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18 March 2008

More than 6,000 high school students from across Australia and New Zealand will put their brainpower to the test this Wednesday, 18 March.

More than 6,000 high school students from across Australia and New Zealand will put their brainpower to the test this Wednesday, 18 March.

The year 10 students will take part in round one of the 2009 Australian Brain Bee Challenge (ABBC), the country’s largest competition for budding brain scientists.

The ABBC is coordinated by the Queensland Brain Institute (QBI) with support from The University of Queensland’s Faculty of Science and Deputy Vice-Chancellor’s Office.

Participants will take part in a written quiz designed to test their knowledge of brain functions such as intelligence, memory, emotions, sensations, movement, stress, sleep and addiction.

QBI Director Professor Perry Bartlett said the ABBC is now one of the largest science competitions in the Asia–Pacific.

“There is so much we don’t understand about the brain and how it works, which results in a lot of public misconception about brain disorders such as dementia, depression and schizophrenia,” Professor Bartlett said.

“It’s therefore encouraging that so many young Australians have an interest in neuroscience and may one day help solve the puzzle of brain disease.”

According to ABBC Coordinator and QBI neuroscientist Associate Professor Linda Richards, the best scoring students from round one will progress to the state finals on Tuesday, 16 June 2008.

“Winners of each state final will receive microscopes from Zeiss Australasia and progress to the national final, to be held at the Australian Neuroscience Society Meeting in Sydney in January 2010,” Dr Richards said.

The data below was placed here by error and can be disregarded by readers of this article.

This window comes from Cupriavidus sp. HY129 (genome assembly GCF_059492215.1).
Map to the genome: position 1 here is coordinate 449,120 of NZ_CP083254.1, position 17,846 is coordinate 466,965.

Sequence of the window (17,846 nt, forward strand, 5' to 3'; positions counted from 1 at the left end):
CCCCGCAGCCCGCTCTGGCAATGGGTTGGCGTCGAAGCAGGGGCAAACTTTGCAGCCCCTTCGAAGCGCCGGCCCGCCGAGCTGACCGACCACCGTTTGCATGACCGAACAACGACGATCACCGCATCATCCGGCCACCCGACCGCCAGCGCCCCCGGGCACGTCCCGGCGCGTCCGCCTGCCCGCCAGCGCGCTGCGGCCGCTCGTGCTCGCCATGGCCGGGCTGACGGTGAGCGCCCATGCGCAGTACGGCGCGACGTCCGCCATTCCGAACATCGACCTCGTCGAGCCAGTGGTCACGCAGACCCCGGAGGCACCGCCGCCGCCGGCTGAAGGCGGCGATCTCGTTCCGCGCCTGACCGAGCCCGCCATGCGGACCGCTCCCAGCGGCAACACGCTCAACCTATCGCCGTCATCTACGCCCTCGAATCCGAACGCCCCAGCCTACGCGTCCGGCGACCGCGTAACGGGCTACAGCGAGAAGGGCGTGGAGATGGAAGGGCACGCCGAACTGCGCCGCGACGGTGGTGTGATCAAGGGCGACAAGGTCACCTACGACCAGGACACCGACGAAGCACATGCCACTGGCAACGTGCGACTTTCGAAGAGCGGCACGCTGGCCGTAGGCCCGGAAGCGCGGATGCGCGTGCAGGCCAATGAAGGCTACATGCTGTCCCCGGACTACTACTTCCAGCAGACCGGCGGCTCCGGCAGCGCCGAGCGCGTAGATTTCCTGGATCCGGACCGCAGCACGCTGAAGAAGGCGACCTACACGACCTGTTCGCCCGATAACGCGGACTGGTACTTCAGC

“The national Brain Bee Challenge winner will again have the opportunity to travel to North America to compete in the International Brain Bee.”

Several ABBC finalists from 2008 spent their summer holidays working on research projects in QBI neuroscience laboratories under the supervision of senior research staff.

More information about the Australian Brain Bee Challenge can be found online at www.abbc.edu.au

ENDS

Number of registrations by state

ACT / 349

NT /131

NSW / 2047

QLD / 1892

VIC / 555

SA/ 325

TAS / 205

WA / 1413

NZ North Island / 985

NZ South Island / 515

For more information, please contact:

QBI Communications Office
Tel: +61 7 3346 6434

Notes to the Editor
QUEENSLAND BRAIN INSTITUTE
The Queensland Brain Institute was formed in 2003 as part of the Queensland Government’s Smart State Initiative, building on a long history of neuroscience at The University of Queensland. QBI is dedicated to understanding the molecular basis of brain function and applying this knowledge to the development of new therapeutics to treat brain and mental health disorders.

AUSTRALIAN BRAIN BEE CHALLENGE
The Australian Brain Bee Challenge (ABBC) is the country’s largest neuroscience competition for high school students. The competition is designed to test school students’ knowledge about a range of topics, including intelligence, memory, emotions, sleep, Alzheimer’s disease and stroke. In 2010, more than 10,000 students are expected to take part nationally.